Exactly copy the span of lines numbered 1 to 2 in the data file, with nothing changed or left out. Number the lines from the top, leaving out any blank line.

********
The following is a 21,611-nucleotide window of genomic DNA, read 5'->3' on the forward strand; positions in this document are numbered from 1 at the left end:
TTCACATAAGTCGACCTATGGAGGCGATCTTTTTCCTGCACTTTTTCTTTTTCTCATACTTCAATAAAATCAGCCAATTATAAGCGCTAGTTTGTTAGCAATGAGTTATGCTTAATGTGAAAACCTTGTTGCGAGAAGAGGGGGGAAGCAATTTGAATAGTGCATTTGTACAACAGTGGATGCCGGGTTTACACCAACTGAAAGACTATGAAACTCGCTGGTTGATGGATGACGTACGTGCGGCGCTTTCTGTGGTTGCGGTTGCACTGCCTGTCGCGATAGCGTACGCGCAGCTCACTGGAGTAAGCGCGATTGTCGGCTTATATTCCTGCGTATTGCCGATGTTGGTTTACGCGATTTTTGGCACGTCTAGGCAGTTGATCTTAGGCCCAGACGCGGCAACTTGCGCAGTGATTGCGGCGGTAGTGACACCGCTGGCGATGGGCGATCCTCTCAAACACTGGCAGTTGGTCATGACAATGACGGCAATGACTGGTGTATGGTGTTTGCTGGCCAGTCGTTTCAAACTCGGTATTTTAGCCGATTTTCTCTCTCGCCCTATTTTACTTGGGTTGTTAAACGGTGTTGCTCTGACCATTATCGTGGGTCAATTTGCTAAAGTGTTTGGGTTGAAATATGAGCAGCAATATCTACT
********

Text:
The following is a 21,611-nucleotide window of genomic DNA, read 5'->3' on the forward strand; positions in this document are numbered from 1 at the left end:
TTCACATAAGTCGACCTATGGAGGCGATCTTTTTCCTGCACTTTTTCTTTTTCTCATACTTCAATAAAATCAGCCAATTATAAGCGCTAGTTTGTTAGCAATGAGTTATGCTTAATGTGAAAACCTTGTTGCGAGAAGAGGGGGGAAGCAATTTGAATAGTGCATTTGTACAACAGTGGATGCCGGGTTTACACCAACTGAAAGACTATGAAACTCGCTGGTTGATGGATGACGTACGTGCGGCGCTTTCTGTGGTTGCGGTTGCACTGCCTGTCGCGATAGCGTACGCGCAGCTCACTGGAGTAAGCGCGATTGTCGGCTTATATTCCTGCGTATTGCCGATGTTGGTTTACGCGATTTTTGGCACGTCTAGGCAGTTGATCTTAGGCCCAGACGCGGCAACTTGCGCAGTGATTGCGGCGGTAGTGACACCGCTGGCGATGGGCGATCCTCTCAAACACTGGCAGTTGGTCATGACAATGACGGCAATGACTGGTGTATGGTGTTTGCTGGCCAGTCGTTTCAAACTCGGTATTTTAGCCGATTTTCTCTCTCGCCCTATTTTACTTGGGTTGTTAAACGGTGTTGCTCTGACCATTATCGTGGGTCAATTTGCTAAAGTGTTTGGGTTGAAATATGAGCAGCAATATCTACT